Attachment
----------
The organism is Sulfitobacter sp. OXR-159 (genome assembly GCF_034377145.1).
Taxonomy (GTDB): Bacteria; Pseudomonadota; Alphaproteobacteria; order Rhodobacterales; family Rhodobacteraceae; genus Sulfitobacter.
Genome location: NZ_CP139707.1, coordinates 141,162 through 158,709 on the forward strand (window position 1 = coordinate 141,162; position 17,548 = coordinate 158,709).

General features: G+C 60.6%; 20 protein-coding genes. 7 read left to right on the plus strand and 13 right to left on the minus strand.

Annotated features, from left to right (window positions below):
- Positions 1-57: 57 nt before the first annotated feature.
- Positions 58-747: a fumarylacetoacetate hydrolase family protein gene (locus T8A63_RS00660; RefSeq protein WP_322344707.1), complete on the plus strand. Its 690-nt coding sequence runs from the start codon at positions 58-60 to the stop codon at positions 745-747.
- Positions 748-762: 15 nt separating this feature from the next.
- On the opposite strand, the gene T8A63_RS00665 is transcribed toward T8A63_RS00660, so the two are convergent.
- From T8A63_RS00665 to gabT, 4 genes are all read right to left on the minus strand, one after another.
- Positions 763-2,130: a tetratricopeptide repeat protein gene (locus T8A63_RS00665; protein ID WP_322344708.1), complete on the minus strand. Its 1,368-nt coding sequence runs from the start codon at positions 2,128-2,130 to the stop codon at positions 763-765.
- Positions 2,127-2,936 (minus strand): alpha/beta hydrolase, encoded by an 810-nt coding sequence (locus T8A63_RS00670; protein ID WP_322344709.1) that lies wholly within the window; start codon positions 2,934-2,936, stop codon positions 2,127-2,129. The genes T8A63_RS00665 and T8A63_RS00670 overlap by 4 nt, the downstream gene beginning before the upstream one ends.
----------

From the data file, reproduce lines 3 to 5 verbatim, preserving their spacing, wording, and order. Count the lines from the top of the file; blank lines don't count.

Genome location: NZ_CP139707.1, coordinates 141,162 through 158,709 on the forward strand (window position 1 = coordinate 141,162; position 17,548 = coordinate 158,709).

General features: G+C 60.6%; 20 protein-coding genes. 7 read left to right on the plus strand and 13 right to left on the minus strand.

Annotated features, from left to right (window positions below):